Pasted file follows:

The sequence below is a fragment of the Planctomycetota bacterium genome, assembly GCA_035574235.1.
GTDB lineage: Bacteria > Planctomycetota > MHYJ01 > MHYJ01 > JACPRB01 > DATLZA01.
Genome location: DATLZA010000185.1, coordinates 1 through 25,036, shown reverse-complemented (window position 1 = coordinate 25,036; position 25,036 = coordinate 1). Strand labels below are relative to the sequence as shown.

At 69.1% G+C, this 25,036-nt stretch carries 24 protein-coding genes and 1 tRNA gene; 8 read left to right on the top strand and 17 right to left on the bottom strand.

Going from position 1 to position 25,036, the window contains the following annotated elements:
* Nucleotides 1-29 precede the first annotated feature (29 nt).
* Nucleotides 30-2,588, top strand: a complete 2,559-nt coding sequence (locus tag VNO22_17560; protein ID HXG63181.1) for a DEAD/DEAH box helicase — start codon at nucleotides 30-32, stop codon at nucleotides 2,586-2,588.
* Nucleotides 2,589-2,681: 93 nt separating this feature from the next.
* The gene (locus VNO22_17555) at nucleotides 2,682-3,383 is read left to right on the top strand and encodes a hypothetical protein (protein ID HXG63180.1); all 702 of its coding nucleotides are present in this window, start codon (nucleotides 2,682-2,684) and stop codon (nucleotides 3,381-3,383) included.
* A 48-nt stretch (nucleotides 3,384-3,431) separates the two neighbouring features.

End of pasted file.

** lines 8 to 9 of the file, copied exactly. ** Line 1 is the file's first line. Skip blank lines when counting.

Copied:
* Nucleotides 2,589-2,681: 93 nt separating this feature from the next.
* The gene (locus VNO22_17555) at nucleotides 2,682-3,383 is read left to right on the top strand and encodes a hypothetical protein (protein ID HXG63180.1); all 702 of its coding nucleotides are present in this window, start codon (nucleotides 2,682-2,684) and stop codon (nucleotides 3,381-3,383) included.